65 Wintertime Supercooled Liquid Water Observations Over the Snowy Mountains of Australia by Synoptic Type

Wednesday, 20 August 2014
Aviary Ballroom (Catamaran Resort Hotel)
Luke Osburn, Monash University, Melbourne, Australia; and S. Siems, T. H. Chubb, and M. Manton

A ground based microwave profiling radiometer has been operational in the Snowy Mountains in south eastern Australia and was used to build a three year climatology of supercooled liquid water (SLW). Satellite observations (MODIS) of cloud-top thermodynamic phase suggest that SLW commonly occurs over the Snowy Mountains during the winter months and at much higher rates compared to other mountain ranges such as the Sierra Nevadas.

The radiometer was able to confirm the high frequency of occurrence of SLW at 53% of the time and the observations were consistent with MODIS. Path integrated liquid water amounts observed from the radiometer compared well with MODIS and considering the complex terrain and the temporal and spatial averaging required, comparisons of quantifications of liquid water were good, although the radiometer could at times observe significantly more LW than MODIS.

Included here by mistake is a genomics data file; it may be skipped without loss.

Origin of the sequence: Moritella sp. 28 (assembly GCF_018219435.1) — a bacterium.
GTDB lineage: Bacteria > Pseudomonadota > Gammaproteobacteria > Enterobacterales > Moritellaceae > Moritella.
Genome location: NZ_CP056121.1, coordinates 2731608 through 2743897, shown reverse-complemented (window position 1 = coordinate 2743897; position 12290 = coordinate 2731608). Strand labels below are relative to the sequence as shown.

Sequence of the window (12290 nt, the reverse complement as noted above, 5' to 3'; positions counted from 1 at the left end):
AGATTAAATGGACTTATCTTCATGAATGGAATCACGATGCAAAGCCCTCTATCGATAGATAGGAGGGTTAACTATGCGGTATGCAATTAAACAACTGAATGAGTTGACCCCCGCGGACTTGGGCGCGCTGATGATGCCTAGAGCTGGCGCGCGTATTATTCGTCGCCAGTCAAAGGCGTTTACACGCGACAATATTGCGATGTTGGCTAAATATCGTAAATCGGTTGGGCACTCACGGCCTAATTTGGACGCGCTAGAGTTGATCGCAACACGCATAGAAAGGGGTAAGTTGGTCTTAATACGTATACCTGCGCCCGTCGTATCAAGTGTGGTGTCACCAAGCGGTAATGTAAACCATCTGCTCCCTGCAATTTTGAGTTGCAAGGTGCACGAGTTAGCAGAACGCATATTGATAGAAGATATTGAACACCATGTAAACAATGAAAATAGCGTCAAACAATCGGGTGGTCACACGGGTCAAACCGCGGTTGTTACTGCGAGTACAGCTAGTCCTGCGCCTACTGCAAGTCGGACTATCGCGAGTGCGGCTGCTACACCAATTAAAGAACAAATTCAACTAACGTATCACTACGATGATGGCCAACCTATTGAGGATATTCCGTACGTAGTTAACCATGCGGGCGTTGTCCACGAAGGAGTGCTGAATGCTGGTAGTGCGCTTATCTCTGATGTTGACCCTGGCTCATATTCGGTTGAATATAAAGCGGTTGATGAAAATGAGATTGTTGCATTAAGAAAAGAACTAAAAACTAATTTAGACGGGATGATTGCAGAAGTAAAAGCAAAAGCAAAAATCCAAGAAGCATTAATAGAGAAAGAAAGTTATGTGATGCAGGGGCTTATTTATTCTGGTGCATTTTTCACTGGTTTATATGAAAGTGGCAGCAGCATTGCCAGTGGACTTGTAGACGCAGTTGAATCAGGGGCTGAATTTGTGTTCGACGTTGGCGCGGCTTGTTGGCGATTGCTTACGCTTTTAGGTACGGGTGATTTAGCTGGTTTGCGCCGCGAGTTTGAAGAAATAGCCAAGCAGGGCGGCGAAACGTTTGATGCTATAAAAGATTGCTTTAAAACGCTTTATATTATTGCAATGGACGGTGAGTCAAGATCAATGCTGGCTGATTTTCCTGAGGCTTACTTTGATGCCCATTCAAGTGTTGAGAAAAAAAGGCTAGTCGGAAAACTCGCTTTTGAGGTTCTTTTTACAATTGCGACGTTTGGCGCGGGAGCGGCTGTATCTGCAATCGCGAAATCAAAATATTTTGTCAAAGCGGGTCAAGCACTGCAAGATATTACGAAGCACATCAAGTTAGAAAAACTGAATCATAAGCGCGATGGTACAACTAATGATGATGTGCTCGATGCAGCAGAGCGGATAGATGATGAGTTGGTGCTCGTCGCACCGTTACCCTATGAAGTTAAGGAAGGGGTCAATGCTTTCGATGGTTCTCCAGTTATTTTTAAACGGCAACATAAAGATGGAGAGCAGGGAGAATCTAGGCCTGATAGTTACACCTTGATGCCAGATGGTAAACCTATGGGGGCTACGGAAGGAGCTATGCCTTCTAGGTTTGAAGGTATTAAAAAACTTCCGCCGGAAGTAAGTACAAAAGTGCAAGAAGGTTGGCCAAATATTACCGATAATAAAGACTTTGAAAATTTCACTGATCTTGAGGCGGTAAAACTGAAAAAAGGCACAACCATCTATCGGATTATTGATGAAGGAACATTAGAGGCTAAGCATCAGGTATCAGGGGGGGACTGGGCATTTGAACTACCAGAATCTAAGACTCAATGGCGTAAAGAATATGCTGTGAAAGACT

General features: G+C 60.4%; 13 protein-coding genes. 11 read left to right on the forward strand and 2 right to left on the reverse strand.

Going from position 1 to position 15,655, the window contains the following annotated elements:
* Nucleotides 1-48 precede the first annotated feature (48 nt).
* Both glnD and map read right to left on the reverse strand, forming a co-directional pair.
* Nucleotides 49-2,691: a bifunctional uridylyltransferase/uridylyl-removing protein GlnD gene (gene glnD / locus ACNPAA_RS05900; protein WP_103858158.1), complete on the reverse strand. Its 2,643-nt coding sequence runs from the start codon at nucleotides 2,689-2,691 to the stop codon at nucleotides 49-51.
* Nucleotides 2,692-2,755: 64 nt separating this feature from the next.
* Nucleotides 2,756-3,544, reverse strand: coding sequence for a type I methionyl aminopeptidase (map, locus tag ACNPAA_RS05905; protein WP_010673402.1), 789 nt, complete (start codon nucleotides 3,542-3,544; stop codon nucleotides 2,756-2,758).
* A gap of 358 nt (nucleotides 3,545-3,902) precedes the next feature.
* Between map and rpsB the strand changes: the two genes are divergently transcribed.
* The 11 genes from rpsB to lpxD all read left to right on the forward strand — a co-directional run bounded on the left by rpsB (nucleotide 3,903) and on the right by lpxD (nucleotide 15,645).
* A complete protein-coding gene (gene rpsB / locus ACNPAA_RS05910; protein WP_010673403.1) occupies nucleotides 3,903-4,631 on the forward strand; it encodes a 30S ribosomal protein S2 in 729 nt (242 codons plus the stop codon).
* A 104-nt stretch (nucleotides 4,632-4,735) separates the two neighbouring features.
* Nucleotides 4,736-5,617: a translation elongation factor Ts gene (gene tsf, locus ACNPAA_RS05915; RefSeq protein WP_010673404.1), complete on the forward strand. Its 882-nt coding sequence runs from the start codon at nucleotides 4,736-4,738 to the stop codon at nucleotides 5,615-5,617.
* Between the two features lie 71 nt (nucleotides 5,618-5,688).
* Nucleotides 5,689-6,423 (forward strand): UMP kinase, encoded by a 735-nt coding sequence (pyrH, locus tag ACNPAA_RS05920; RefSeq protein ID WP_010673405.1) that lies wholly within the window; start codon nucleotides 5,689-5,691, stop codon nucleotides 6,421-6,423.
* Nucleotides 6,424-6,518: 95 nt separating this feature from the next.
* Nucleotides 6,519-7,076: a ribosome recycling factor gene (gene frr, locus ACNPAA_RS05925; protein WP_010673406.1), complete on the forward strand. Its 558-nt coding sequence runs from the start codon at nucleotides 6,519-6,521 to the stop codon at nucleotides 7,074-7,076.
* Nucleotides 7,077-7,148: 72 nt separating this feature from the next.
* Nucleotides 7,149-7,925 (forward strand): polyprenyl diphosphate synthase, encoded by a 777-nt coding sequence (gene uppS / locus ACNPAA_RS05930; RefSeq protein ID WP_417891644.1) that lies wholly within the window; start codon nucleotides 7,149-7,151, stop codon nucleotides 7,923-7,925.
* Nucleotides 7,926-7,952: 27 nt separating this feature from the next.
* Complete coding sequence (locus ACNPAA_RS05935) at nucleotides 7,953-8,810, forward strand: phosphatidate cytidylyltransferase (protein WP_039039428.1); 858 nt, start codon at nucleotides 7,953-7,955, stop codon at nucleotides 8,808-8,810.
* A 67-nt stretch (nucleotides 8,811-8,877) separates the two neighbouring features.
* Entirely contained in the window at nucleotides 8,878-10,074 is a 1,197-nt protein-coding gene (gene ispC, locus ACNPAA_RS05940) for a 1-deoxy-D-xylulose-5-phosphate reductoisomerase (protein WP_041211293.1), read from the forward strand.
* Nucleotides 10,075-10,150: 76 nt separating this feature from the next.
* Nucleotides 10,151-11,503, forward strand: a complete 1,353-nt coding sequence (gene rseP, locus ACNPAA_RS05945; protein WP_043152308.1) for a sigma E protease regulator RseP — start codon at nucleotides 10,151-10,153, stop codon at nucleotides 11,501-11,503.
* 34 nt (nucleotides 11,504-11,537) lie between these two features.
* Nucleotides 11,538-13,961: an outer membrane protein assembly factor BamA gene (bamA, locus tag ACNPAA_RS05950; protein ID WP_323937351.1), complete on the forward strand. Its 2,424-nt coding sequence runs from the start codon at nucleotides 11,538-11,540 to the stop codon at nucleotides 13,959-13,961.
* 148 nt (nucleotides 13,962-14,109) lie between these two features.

Southern Ocean air masses are known to be particularly pristine and can have an order of magnitude fewer cloud condensation nuclei when compared to commonly observed pristine maritime clouds. Ice nuclei activating at temperatures warmer than -15°C are also relatively rare. Mid-latitude cyclones originating out of the Southern Ocean are the dominant cause for SLW clouds developing over the Snowy Mountains. Mid-latitude cyclones can be “embedded” within the circumpolar storm track or can become “cutoff” and move equatorward.

SLW was documented and assigned to synoptic types with 43.0% of total SLW attributed to cutoff lows (equatorward of 45°S) and 42.2% was attributed to embedded lows. Cutoff lows tended to last longer and be more dominant later in the austral winter season, while embedded lows tended to be more dominant during June and July. 7-2014-->

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